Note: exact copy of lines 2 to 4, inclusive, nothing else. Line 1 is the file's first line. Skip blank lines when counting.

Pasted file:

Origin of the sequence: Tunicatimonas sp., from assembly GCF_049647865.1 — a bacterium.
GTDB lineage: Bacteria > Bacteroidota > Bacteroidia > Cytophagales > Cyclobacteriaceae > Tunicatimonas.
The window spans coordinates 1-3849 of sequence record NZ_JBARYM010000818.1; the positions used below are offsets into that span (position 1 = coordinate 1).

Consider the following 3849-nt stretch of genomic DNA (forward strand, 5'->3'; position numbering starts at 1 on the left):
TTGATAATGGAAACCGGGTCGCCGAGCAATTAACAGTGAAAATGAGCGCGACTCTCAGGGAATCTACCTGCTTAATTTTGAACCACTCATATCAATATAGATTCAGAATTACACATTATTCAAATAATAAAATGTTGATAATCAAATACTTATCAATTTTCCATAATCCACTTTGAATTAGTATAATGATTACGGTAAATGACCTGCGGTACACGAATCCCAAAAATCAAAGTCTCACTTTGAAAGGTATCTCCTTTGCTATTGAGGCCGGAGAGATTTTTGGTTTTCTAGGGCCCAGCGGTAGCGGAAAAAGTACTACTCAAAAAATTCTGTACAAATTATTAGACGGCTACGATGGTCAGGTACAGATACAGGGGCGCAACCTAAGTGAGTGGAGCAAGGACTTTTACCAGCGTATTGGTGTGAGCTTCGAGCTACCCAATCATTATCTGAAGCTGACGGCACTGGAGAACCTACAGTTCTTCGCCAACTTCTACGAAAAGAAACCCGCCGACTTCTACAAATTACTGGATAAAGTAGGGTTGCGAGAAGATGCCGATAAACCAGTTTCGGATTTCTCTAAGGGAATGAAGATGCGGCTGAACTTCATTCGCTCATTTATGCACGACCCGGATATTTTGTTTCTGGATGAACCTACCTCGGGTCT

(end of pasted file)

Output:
GTDB lineage: Bacteria > Bacteroidota > Bacteroidia > Cytophagales > Cyclobacteriaceae > Tunicatimonas.
The window spans coordinates 1-3849 of sequence record NZ_JBARYM010000818.1; the positions used below are offsets into that span (position 1 = coordinate 1).

Consider the following 3849-nt stretch of genomic DNA (forward strand, 5'->3'; position numbering starts at 1 on the left):